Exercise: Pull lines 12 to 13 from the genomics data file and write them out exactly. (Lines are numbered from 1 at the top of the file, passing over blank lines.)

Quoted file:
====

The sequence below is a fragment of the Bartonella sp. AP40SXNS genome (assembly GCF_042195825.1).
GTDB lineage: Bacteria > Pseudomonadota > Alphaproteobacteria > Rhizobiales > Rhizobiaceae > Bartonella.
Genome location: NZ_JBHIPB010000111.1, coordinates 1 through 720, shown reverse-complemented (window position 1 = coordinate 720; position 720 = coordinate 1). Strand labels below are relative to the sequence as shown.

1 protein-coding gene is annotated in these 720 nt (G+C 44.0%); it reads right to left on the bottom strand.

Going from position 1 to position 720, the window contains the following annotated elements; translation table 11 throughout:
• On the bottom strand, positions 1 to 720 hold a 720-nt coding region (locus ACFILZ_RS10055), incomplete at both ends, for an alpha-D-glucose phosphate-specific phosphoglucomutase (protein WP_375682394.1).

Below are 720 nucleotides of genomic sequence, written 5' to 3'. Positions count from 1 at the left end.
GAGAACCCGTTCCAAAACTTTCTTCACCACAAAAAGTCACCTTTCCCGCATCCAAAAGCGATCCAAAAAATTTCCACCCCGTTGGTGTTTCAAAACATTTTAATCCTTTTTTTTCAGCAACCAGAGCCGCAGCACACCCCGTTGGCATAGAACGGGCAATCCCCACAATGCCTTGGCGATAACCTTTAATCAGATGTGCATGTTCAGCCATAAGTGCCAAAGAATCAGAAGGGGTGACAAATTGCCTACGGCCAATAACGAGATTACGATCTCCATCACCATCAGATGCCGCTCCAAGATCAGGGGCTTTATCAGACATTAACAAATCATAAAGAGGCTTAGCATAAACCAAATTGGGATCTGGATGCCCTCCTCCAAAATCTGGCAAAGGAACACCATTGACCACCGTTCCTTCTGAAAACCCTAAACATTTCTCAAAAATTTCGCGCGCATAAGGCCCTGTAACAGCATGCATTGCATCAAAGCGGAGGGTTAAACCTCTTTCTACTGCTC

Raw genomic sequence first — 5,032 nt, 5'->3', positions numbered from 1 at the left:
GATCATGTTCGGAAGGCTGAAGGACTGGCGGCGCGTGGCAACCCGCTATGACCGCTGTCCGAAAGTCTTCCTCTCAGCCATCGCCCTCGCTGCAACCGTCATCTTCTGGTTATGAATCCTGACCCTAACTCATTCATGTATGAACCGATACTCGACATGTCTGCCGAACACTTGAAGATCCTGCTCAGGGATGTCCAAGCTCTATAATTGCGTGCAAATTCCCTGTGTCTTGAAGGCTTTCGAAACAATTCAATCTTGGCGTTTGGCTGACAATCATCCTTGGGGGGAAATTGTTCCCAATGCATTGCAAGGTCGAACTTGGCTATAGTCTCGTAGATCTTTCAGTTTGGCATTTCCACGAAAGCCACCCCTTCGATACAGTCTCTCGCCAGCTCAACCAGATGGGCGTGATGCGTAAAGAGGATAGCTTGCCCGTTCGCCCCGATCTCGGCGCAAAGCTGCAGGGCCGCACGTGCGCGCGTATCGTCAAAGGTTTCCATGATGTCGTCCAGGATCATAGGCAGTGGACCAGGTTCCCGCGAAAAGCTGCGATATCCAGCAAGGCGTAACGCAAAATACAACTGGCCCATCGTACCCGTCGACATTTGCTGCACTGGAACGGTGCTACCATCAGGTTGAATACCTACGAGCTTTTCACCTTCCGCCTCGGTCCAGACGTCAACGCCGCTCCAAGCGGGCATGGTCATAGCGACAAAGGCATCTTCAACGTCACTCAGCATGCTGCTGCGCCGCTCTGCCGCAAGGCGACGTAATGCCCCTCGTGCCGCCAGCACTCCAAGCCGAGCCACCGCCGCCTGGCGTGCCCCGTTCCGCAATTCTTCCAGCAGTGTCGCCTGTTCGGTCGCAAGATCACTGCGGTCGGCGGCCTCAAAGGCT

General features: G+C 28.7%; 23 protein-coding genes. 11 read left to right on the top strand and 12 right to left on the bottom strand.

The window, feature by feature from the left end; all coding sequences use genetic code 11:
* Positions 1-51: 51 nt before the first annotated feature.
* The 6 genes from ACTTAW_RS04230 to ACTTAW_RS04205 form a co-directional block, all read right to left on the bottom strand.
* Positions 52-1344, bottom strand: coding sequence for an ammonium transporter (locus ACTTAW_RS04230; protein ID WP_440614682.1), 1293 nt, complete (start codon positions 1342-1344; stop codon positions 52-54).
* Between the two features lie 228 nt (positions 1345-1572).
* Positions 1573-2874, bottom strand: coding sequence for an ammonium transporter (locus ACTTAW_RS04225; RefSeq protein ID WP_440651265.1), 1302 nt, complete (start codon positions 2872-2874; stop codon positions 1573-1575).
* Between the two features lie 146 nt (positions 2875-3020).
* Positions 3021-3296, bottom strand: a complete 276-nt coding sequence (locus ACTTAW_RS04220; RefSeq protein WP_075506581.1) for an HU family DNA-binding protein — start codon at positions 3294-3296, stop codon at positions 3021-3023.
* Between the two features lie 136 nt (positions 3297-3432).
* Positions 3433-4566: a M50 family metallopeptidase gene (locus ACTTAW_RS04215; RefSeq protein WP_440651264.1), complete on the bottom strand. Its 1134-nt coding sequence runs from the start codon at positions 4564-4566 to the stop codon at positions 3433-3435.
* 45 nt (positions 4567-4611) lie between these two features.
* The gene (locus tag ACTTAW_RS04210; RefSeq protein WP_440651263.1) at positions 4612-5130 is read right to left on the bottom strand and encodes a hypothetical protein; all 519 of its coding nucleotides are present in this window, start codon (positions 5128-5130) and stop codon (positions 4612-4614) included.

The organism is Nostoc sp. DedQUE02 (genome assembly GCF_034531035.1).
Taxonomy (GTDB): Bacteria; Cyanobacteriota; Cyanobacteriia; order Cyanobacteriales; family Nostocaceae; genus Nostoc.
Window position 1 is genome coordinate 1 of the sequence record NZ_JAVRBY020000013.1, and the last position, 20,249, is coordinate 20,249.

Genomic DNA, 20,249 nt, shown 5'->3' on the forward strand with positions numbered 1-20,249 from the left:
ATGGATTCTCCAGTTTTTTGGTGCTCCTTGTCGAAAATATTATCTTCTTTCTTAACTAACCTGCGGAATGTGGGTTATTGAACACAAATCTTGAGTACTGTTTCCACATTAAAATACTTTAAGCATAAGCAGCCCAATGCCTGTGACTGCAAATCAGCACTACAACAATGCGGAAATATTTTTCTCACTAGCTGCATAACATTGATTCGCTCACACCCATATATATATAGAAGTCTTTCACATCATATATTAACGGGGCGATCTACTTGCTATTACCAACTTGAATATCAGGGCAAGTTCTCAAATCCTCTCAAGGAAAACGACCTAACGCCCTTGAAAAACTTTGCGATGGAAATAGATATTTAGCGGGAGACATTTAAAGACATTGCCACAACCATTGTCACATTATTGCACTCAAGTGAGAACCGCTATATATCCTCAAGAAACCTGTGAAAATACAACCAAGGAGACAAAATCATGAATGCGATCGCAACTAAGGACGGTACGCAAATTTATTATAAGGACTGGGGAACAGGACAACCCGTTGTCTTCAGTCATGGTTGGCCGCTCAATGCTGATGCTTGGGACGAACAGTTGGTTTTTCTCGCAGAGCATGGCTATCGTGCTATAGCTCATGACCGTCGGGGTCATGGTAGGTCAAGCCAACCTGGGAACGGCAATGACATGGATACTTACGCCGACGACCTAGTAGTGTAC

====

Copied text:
The window, feature by feature from the left end; all coding sequences use genetic code 11:
* Positions 1-51: 51 nt before the first annotated feature.